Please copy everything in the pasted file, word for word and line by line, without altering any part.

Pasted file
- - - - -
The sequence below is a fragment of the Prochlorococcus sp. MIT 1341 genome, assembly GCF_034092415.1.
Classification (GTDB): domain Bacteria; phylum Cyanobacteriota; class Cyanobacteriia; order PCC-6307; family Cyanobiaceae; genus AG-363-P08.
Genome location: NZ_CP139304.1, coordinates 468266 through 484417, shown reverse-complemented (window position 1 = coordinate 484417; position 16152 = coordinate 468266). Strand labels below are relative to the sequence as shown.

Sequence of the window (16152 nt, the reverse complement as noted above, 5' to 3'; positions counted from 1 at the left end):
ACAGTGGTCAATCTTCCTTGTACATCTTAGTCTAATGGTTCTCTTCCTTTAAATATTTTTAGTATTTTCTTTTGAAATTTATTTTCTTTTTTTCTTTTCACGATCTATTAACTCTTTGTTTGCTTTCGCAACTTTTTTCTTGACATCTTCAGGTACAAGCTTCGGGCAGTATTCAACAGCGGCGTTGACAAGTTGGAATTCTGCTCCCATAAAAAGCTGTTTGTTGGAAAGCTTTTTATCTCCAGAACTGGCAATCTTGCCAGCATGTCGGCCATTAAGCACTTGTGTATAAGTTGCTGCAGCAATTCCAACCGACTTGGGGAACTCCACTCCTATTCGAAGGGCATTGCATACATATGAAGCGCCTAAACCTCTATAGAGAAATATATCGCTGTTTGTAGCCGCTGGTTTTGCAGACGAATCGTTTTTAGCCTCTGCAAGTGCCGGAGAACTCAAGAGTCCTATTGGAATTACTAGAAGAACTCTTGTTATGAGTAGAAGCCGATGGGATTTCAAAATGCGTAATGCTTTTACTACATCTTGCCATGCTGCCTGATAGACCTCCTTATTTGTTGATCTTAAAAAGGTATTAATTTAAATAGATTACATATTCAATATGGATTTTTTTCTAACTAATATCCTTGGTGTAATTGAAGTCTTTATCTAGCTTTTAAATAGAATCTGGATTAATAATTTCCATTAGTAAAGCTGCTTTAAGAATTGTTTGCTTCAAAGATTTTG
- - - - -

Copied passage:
The sequence below is a fragment of the Prochlorococcus sp. MIT 1341 genome, assembly GCF_034092415.1.
Classification (GTDB): domain Bacteria; phylum Cyanobacteriota; class Cyanobacteriia; order PCC-6307; family Cyanobiaceae; genus AG-363-P08.
Genome location: NZ_CP139304.1, coordinates 468266 through 484417, shown reverse-complemented (window position 1 = coordinate 484417; position 16152 = coordinate 468266). Strand labels below are relative to the sequence as shown.

Sequence of the window (16152 nt, the reverse complement as noted above, 5' to 3'; positions counted from 1 at the left end):
ACAGTGGTCAATCTTCCTTGTACATCTTAGTCTAATGGTTCTCTTCCTTTAAATATTTTTAGTATTTTCTTTTGAAATTTATTTTCTTTTTTTCTTTTCACGATCTATTAACTCTTTGTTTGCTTTCGCAACTTTTTTCTTGACATCTTCAGGTACAAGCTTCGGGCAGTATTCAACAGCGGCGTTGACAAGTTGGAATTCTGCTCCCATAAAAAGCTGTTTGTTGGAAAGCTTTTTATCTCCAGAACTGGCAATCTTGCCAGCATGTCGGCCATTAAGCACTTGTGTATAAGTTGCTGCAGCAATTCCAACCGACTTGGGGAACTCCACTCCTATTCGAAGGGCATTGCATACATATGAAGCGCCTAAACCTCTATAGAGAAATATATCGCTGTTTGTAGCCGCTGGTTTTGCAGACGAATCGTTTTTAGCCTCTGCAAGTGCCGGAGAACTCAAGAGTCCTATTGGAATTACTAGAAGAACTCTTGTTATGAGTAGAAGCCGATGGGATTTCAAAATGCGTAATGCTTTTACTACATCTTGCCATGCTGCCTGATAGACCTCCTTATTTGTTGATCTTAAAAAGGTATTAATTTAAATAGATTACATATTCAATATGGATTTTTTTCTAACTAATATCCTTGGTGTAATTGAAGTCTTTATCTAGCTTTTAAATAGAATCTGGATTAATAATTTCCATTAGTAAAGCTGCTTTAAGAATTGTTTGCTTCAAAGATTTTG